Fertility Doctor Impregnated Patients With His Sperm: Affidavit | NBC 5 Dallas-Fort Worth
National & International News
The day’s top national and international news

Fertility Doctor Impregnated Patients With His Sperm: Affidavit

    processing...

    NEWSLETTERS

    Stock Image
    A file photo of a doctor. The 77-year-old from the Indianapolis suburb of Zionsville told six adults who believed they were his children that he had donated his own sperm about 50 times starting in the 1970s, a probable cause affidavit said.

    A retired Indianapolis fertility doctor used his own sperm at least 50 times instead of donated sperm that his patients were expecting, impregnating at least eight women decades ago, court documents say.

    Dr. Donald Cline, 77, pleaded not guilty Monday to two felony obstruction of justice charges for misleading authorities who were investigating complaints from two of the now-adult children against him.

    Lawmakers 'Tricked' Into Honoring Ku Klux Klansman

    [NATL] Tennessee Lawmakers 'Tricked' Into Honoring Ku Klux Klansman

    Lawmakers in Tennessee are crying foul after Republican Rep. Mike Sparks sneaked in a resolution to honor former Ku Klux Klansman Nathan Bedford Forrest with a bust under a different name. The resolution passed unanimously, 94-0, and the bust was installed at the state Capitol before lawmakers realized the mistake. 

    (Published Friday, April 28, 2017)

    Cline is accused of being the biological father of at least eight people, the youngest of whom would be about 30. 

    The 77-year-old from the Indianapolis suburb of Zionsville told six adults who believed they were his children that he had donated his own sperm about 50 times starting in the 1970s, a probable cause affidavit said. He had told his patients they were receiving sperm from medical or dental residents or medical students and that no single donor's sperm was used more than three times.

    One of the adult children took a saliva-based DNA test through a private personal genomics company and found that she was related to at least eight other people in its database, the affidavit said. Meanwhile, two others also investigated their ancestry through DNA tests and learned their mothers both were patients of Cline and that they were related to 70 relatives of Cline, it said.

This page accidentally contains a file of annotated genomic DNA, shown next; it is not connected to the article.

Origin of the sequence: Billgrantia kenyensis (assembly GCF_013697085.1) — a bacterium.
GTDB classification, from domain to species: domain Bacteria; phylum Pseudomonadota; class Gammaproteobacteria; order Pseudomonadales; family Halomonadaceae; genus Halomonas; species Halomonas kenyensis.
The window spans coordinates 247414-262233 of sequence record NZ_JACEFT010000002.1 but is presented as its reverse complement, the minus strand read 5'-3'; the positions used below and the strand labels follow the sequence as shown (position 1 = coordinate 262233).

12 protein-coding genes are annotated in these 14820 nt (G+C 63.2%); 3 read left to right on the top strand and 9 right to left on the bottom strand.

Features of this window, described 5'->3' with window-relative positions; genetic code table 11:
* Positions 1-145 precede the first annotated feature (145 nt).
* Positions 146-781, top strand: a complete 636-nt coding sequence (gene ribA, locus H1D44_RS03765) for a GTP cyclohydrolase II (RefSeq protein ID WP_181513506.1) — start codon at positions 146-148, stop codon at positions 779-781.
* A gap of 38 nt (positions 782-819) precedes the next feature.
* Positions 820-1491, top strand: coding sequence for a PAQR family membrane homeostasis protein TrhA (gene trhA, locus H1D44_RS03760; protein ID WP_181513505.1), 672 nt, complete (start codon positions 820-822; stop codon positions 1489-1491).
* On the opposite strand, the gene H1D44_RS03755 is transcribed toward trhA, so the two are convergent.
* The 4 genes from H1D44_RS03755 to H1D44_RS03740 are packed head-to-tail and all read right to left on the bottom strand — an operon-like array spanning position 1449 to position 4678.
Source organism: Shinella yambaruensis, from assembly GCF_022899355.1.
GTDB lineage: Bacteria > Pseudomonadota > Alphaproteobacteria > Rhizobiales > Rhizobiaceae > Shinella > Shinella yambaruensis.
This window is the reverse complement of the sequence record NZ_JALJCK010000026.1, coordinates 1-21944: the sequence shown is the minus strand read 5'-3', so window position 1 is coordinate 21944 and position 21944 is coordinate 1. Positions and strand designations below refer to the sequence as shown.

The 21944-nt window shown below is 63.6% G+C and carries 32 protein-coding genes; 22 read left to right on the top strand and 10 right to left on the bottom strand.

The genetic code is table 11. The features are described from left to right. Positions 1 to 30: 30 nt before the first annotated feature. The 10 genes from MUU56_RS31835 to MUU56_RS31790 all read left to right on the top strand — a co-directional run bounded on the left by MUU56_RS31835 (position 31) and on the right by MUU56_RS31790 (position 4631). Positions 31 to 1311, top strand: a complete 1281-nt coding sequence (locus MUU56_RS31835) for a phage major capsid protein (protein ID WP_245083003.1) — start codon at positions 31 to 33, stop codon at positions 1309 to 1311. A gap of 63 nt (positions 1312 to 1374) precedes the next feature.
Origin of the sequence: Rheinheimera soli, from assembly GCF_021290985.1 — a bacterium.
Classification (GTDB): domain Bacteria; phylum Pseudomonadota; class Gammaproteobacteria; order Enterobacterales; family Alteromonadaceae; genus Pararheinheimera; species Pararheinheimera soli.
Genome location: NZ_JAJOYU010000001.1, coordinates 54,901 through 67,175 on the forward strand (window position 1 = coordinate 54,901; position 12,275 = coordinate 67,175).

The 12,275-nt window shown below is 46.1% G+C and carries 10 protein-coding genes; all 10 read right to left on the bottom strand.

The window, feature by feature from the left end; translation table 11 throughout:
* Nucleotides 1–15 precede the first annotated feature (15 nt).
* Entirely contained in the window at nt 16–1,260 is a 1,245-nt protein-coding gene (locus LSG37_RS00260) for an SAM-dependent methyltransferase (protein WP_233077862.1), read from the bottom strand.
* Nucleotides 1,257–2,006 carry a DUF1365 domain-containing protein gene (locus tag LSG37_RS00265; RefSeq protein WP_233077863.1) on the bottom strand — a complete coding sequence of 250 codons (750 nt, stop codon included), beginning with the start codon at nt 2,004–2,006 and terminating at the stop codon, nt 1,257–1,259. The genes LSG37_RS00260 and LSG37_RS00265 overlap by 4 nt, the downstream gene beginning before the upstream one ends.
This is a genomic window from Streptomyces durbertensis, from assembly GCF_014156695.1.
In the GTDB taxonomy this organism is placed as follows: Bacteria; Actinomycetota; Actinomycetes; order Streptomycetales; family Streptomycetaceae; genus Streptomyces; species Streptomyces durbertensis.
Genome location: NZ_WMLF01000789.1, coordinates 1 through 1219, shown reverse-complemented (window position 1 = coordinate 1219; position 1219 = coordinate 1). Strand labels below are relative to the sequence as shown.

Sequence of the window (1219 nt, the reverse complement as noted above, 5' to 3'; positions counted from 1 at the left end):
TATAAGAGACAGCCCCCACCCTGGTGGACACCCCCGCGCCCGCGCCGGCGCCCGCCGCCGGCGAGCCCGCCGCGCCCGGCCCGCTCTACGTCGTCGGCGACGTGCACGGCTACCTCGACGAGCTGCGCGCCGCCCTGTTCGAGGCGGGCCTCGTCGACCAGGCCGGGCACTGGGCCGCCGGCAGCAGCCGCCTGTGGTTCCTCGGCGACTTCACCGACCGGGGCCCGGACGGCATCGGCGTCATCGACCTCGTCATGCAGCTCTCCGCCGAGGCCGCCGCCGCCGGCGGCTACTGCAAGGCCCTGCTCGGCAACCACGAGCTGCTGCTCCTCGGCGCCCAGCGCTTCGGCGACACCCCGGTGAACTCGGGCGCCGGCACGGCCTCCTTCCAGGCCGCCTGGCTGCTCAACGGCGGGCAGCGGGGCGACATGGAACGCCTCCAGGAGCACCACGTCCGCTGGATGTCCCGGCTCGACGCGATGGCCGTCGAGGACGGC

Cline "said he used his own sperm whenever he didn't have a donor sample available," the affidavit said he told them. But when the state began investigating complaints, Cline denied having done so.

    UC Davis Now Sells Plan B and Condoms From a Vending Machine

    [NATL] UC Davis Now Sells Plan B, Pregnancy Tests and Condoms From a Vending Machine

    Students at the University of California, Davis, can now purchase $30 Plan B emergency contraceptives, pregnancy tests, condoms and other personal care products from a vending machine. The idea came from UC Davis senior Parteek Singh, after a friend was unable to buy emergency contraceptives in time. 

    (Published Friday, April 28, 2017)

    "I can emphatically say that at no time did I ever use my own sample for insemination," he said in a letter to the Indiana Attorney General's Office. Cline retired from his practice at Reproductive Endocrinology Associates in Indianapolis in 2009. 

    Cline's attorney, Tracy Betz, released a statement saying he is not accused of hiding documents, influencing witnesses or otherwise not cooperating with the attorney general's investigation.

    Cline was released on his own recognizance.

    The most notorious fertility doctor to secretly use his own sperm was Cecil Jacobson, who may have fathered as many as 70 children from 1976 to 1998 in Vienna, Virginia. And in 2009, Dr. Ben. D. Ramaley of Greenwich, Connecticut, quickly settled a 2005 lawsuit for using his own sperm.

    Millennials Found Most Susceptible to Robocalls and Scams

    [NATL] Millennials Found Most Susceptible to Robocalls and Scams

    A new study finds that it is not the elderly who are most susceptible to scam phone calls, but millennials, who are six times more likely to give away credit card information than any other age group. 

    (Published Saturday, April 29, 2017)